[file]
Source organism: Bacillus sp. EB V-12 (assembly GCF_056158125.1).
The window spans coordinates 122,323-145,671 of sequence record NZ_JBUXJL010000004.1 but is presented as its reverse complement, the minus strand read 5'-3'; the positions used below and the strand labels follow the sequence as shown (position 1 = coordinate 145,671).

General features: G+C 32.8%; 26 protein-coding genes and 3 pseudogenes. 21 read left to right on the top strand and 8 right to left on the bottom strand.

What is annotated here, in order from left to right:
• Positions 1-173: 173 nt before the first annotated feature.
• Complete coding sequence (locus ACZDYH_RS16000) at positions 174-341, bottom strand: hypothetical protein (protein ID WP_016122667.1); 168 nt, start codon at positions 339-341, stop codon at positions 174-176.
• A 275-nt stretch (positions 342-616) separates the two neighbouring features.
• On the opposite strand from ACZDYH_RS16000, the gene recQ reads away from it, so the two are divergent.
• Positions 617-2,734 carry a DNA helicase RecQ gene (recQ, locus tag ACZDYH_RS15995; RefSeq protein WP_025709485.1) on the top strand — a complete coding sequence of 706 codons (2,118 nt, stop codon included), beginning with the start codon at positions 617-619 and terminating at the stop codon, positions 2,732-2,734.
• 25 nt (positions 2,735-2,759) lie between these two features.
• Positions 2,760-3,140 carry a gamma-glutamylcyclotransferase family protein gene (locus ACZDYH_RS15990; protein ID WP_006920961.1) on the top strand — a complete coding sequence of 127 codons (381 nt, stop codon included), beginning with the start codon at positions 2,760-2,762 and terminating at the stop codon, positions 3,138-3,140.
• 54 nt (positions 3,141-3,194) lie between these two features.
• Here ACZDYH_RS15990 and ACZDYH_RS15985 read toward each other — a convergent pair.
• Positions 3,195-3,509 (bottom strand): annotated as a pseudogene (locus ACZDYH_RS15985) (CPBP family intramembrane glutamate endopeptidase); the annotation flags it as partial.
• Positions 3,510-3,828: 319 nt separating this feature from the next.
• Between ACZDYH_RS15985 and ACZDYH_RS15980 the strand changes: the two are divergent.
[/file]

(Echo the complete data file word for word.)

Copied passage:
Source organism: Bacillus sp. EB V-12 (assembly GCF_056158125.1).
The window spans coordinates 122,323-145,671 of sequence record NZ_JBUXJL010000004.1 but is presented as its reverse complement, the minus strand read 5'-3'; the positions used below and the strand labels follow the sequence as shown (position 1 = coordinate 145,671).

General features: G+C 32.8%; 26 protein-coding genes and 3 pseudogenes. 21 read left to right on the top strand and 8 right to left on the bottom strand.

What is annotated here, in order from left to right:
• Positions 1-173: 173 nt before the first annotated feature.
• Complete coding sequence (locus ACZDYH_RS16000) at positions 174-341, bottom strand: hypothetical protein (protein ID WP_016122667.1); 168 nt, start codon at positions 339-341, stop codon at positions 174-176.
• A 275-nt stretch (positions 342-616) separates the two neighbouring features.
• On the opposite strand from ACZDYH_RS16000, the gene recQ reads away from it, so the two are divergent.
• Positions 617-2,734 carry a DNA helicase RecQ gene (recQ, locus tag ACZDYH_RS15995; RefSeq protein WP_025709485.1) on the top strand — a complete coding sequence of 706 codons (2,118 nt, stop codon included), beginning with the start codon at positions 617-619 and terminating at the stop codon, positions 2,732-2,734.
• 25 nt (positions 2,735-2,759) lie between these two features.
• Positions 2,760-3,140 carry a gamma-glutamylcyclotransferase family protein gene (locus ACZDYH_RS15990; protein ID WP_006920961.1) on the top strand — a complete coding sequence of 127 codons (381 nt, stop codon included), beginning with the start codon at positions 2,760-2,762 and terminating at the stop codon, positions 3,138-3,140.
• 54 nt (positions 3,141-3,194) lie between these two features.
• Here ACZDYH_RS15990 and ACZDYH_RS15985 read toward each other — a convergent pair.
• Positions 3,195-3,509 (bottom strand): annotated as a pseudogene (locus ACZDYH_RS15985) (CPBP family intramembrane glutamate endopeptidase); the annotation flags it as partial.
• Positions 3,510-3,828: 319 nt separating this feature from the next.
• Between ACZDYH_RS15985 and ACZDYH_RS15980 the strand changes: the two are divergent.